I think we should reduce CO2 emissions, but let's use real science.

  • rate this
    +2

    Comment number 46.

    @43.Scute
    ..Hardly cherry-picking. I could change the start date if you like. How about 1997?

    you have a predilection for start dates around a particularly strong El Nino & an end date fixed in a potential Maunder minimum

  • rate this
    -4

    Comment number 45.

    41. BatinHolland - "...Change/agreement wont happen until it is blindingly obvious that the race faces extinction in the current lifetime."

    The climate is changing. It 'might' be influenced by man, it 'might' be primarily driven by CO2 - but there seems to be a lot we don't understand yet. The IPCC models have been consistently inaccurate.

    The catastrophe is not proven, no extinction.

  • rate this
    +3

    Comment number 44.

    @40.Drunken Hobo
    37 Sagacity - There are several arguments:

    Yes thats what I said, & they switch from one argument to another incompatible one when it suits & then back again

    @39 the best way to deal with denialism is to explain how it works, - primarily using logical fallacy & claiming its valid logic combined with constantly switching argument

  • rate this
    -2

    Comment number 43.

    @ Robbyn Graves 38 says:


    "@36.Scute
    looks likeyou're cherry picking one 13 year period to get the result you want & ignoring the rest".

    I always cite the present as my end date. I'm at the mercy of whatever last month's temperature was. Hardly cherry-picking. I could change the start date if you like. How about 1997? That's a 16-year stretch which is statistically indistinguishable from zero.

  • rate this
    +3

    Comment number 42.

    The first paper to use the term "global warming" in 1975 pretty accurately predicted the level of warming up to 2000 & said after that the increase would slow as part of "40-year periods of more rapid increase followed by 40-year periods of less rapid increase"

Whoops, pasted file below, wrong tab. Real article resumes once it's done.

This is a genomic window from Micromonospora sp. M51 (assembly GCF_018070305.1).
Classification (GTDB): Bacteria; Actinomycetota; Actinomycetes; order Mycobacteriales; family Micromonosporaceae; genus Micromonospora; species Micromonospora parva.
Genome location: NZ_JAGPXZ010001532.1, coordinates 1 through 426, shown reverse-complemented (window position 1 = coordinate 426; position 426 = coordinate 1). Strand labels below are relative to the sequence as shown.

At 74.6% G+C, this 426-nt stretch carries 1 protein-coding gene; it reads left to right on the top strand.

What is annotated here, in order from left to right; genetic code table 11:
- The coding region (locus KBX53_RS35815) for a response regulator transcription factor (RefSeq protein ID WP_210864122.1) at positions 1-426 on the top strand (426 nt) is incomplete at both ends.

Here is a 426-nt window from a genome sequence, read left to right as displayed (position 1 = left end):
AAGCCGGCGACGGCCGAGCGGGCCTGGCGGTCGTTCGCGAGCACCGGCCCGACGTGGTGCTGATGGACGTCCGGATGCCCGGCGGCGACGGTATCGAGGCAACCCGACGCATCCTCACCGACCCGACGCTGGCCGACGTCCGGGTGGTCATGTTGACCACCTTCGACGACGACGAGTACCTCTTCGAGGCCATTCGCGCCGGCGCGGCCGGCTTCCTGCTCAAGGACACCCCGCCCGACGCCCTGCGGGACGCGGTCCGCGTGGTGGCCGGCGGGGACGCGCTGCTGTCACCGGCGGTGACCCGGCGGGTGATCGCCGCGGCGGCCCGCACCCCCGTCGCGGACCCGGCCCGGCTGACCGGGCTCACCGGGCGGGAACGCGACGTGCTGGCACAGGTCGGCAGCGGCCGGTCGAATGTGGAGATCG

The specific natural cycles he thought responsible for modulating the Co2 increase in this way are now known not to be responsible tho

  • rate this
    +1

    Comment number 41.

    Is something changing in global climate ? YES
    Does it matter why ? NO
    Is it desireable change ? NO
    Can the human race change this ? MAYBE but only if all of the individuals comprising the race agree and activly DO something.
    Is this agreement likely to happen ? NO

    Change/agreement wont happen untill it is blindingly obvious that the race faces extinction in the current lifetime .

  • rate this
    +2

    Comment number 40.

    37 Sagacity - There are several arguments:
    It's not happening.
    It's happening but it's not CO2, it's the Sun.
    It's happening & it's CO2 but it's from volcanoes.
    It's happening & it's CO2 from fossil fuels but it's beneficial.
    It's happening & it's CO2 from fossil fuels, it's not beneficial but it's China's fault.

    Pick & choose at your leisure.

  • rate this
    -8

    Comment number 39.

    @ 37 - The alarmist lobby start telling everyone what the skeptic argument is, is a sign of desperation.

    Granted perhaps I should have said 'mostly' not 'all'. Anyway, nice ad hominem, I'm off to Asda to buy my Halloween costume.

  • rate this
    +2

    Comment number 38.

    @36.Scute
    looks likeyou're cherry picking one 13 year period to get the result you want & ignoring the rest

  • rate this
    +6

    Comment number 37.

    @35.Peter N
    "If skeptics were that simple, the argument would be easily won...but somehow its not"
    I explained why it cant' be won, as soon as they're beaten they switch arguments then the folowing day switch back again
    if you think "its not happening" & "it is happening but we can't stop it" are the same arguemt then you have a serious mental problem